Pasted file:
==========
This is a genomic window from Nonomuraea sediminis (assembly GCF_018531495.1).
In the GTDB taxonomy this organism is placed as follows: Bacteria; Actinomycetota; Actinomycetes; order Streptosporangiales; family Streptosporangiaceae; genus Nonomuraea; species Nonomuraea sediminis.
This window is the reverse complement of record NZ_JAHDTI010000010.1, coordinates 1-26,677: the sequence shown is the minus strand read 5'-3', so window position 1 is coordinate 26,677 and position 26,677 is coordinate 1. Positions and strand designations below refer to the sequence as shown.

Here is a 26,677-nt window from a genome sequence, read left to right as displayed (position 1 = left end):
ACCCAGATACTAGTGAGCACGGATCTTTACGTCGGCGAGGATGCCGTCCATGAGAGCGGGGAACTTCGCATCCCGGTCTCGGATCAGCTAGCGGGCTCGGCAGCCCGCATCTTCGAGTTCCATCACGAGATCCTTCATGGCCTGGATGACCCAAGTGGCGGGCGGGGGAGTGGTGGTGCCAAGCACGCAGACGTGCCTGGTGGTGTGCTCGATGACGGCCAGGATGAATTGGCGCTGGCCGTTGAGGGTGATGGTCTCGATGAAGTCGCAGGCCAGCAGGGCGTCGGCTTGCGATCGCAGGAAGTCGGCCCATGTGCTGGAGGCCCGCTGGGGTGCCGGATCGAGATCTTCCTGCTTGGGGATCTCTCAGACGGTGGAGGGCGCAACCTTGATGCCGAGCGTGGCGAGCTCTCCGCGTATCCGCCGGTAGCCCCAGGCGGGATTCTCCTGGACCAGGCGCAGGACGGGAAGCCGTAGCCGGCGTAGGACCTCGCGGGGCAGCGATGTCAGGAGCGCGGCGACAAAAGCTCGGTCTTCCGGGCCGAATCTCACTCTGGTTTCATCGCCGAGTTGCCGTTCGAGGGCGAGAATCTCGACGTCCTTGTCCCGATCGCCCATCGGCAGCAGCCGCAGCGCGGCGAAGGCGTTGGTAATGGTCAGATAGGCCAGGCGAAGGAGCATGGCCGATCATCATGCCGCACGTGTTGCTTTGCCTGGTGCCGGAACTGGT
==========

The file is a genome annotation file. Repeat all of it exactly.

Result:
This is a genomic window from Nonomuraea sediminis (assembly GCF_018531495.1).
In the GTDB taxonomy this organism is placed as follows: Bacteria; Actinomycetota; Actinomycetes; order Streptosporangiales; family Streptosporangiaceae; genus Nonomuraea; species Nonomuraea sediminis.
This window is the reverse complement of record NZ_JAHDTI010000010.1, coordinates 1-26,677: the sequence shown is the minus strand read 5'-3', so window position 1 is coordinate 26,677 and position 26,677 is coordinate 1. Positions and strand designations below refer to the sequence as shown.

Here is a 26,677-nt window from a genome sequence, read left to right as displayed (position 1 = left end):
ACCCAGATACTAGTGAGCACGGATCTTTACGTCGGCGAGGATGCCGTCCATGAGAGCGGGGAACTTCGCATCCCGGTCTCGGATCAGCTAGCGGGCTCGGCAGCCCGCATCTTCGAGTTCCATCACGAGATCCTTCATGGCCTGGATGACCCAAGTGGCGGGCGGGGGAGTGGTGGTGCCAAGCACGCAGACGTGCCTGGTGGTGTGCTCGATGACGGCCAGGATGAATTGGCGCTGGCCGTTGAGGGTGATGGTCTCGATGAAGTCGCAGGCCAGCAGGGCGTCGGCTTGCGATCGCAGGAAGTCGGCCCATGTGCTGGAGGCCCGCTGGGGTGCCGGATCGAGATCTTCCTGCTTGGGGATCTCTCAGACGGTGGAGGGCGCAACCTTGATGCCGAGCGTGGCGAGCTCTCCGCGTATCCGCCGGTAGCCCCAGGCGGGATTCTCCTGGACCAGGCGCAGGACGGGAAGCCGTAGCCGGCGTAGGACCTCGCGGGGCAGCGATGTCAGGAGCGCGGCGACAAAAGCTCGGTCTTCCGGGCCGAATCTCACTCTGGTTTCATCGCCGAGTTGCCGTTCGAGGGCGAGAATCTCGACGTCCTTGTCCCGATCGCCCATCGGCAGCAGCCGCAGCGCGGCGAAGGCGTTGGTAATGGTCAGATAGGCCAGGCGAAGGAGCATGGCCGATCATCATGCCGCACGTGTTGCTTTGCCTGGTGCCGGAACTGGT